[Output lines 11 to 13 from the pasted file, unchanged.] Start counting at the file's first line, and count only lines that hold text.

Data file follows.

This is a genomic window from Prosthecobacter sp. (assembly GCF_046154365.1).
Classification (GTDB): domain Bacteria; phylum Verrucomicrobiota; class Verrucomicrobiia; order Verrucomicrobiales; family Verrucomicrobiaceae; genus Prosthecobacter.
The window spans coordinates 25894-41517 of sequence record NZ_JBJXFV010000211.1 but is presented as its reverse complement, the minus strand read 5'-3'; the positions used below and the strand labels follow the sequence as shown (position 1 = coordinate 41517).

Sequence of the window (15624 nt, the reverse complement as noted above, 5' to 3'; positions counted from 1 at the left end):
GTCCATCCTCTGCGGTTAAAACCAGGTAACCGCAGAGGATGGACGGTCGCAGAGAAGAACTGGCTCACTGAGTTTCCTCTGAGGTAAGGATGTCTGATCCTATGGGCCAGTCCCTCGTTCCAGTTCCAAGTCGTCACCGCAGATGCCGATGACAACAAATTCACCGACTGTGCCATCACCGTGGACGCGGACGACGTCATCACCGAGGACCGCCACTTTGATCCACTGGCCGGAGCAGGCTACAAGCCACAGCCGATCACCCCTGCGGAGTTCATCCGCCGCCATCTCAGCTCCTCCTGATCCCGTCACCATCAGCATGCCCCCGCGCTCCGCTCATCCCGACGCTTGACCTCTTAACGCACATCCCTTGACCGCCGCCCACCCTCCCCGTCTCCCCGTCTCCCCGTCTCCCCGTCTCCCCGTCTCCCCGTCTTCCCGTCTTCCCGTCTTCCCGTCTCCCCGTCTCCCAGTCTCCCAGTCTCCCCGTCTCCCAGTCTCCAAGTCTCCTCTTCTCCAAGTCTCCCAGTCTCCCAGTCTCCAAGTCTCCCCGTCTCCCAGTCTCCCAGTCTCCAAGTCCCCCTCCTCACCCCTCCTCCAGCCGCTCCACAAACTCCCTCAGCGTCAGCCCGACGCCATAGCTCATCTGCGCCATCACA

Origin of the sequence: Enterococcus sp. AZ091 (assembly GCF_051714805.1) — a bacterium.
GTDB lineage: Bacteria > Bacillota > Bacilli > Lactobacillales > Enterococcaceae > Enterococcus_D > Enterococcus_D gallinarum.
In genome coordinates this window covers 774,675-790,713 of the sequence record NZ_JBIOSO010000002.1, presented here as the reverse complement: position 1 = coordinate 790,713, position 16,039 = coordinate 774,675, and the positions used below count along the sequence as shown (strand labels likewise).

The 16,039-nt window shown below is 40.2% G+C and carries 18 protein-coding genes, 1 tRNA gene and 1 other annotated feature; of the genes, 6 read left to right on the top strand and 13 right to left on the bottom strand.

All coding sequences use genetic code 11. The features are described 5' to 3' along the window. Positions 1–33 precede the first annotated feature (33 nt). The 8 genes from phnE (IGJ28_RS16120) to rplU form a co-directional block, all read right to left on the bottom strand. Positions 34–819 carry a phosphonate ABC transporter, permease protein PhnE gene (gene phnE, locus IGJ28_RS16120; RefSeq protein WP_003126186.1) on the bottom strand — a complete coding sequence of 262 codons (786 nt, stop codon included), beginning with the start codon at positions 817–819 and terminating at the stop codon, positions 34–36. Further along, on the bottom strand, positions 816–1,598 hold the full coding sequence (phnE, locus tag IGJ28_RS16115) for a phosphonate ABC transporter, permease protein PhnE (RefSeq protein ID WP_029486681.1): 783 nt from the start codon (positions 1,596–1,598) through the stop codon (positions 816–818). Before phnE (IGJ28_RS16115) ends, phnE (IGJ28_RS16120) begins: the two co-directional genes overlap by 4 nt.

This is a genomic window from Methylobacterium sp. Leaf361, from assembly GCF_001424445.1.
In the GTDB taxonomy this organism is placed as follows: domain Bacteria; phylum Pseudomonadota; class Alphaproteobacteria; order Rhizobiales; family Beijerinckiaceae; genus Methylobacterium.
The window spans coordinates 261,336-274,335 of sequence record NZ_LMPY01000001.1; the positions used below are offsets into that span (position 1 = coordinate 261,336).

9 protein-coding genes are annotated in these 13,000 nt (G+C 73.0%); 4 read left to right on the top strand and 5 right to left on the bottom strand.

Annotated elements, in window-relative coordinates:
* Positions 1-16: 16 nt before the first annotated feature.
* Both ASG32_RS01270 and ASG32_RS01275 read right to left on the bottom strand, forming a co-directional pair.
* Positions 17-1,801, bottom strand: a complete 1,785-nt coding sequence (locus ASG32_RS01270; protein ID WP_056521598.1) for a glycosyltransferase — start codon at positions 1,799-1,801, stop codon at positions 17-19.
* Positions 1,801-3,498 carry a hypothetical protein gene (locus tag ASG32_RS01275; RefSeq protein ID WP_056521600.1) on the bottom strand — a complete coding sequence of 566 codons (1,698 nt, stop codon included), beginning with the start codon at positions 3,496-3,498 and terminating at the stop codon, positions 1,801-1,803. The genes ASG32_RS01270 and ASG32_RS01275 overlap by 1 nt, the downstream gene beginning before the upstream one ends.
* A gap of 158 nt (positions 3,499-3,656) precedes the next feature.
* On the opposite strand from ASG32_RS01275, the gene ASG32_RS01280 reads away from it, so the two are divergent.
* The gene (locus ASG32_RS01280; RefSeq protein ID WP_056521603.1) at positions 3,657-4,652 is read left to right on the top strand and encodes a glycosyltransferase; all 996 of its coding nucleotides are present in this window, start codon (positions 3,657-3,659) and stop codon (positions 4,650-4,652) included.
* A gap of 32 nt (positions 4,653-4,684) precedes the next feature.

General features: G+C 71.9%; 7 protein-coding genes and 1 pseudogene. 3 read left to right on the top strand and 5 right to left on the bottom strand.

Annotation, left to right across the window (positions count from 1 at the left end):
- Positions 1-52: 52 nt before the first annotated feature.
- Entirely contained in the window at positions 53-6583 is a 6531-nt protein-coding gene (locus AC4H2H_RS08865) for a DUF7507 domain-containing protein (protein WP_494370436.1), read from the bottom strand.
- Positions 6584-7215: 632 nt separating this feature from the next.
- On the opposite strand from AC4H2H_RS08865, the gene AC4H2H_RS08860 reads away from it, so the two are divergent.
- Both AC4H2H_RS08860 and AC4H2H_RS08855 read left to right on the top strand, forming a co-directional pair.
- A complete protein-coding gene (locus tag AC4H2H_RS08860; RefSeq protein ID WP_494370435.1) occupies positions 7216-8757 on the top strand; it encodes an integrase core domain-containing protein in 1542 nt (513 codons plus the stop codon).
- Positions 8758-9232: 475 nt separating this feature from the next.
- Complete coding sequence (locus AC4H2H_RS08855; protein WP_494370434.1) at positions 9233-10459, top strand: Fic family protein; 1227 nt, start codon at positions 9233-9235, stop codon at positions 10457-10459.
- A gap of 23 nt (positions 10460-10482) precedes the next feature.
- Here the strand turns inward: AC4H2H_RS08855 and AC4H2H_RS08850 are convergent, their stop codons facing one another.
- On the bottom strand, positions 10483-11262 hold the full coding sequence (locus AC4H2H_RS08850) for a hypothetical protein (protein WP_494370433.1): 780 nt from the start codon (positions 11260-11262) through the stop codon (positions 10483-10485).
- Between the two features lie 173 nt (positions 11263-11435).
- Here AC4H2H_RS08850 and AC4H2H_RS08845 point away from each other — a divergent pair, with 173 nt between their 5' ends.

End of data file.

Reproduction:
This is a genomic window from Methylobacterium sp. Leaf361, from assembly GCF_001424445.1.
In the GTDB taxonomy this organism is placed as follows: domain Bacteria; phylum Pseudomonadota; class Alphaproteobacteria; order Rhizobiales; family Beijerinckiaceae; genus Methylobacterium.
The window spans coordinates 261,336-274,335 of sequence record NZ_LMPY01000001.1; the positions used below are offsets into that span (position 1 = coordinate 261,336).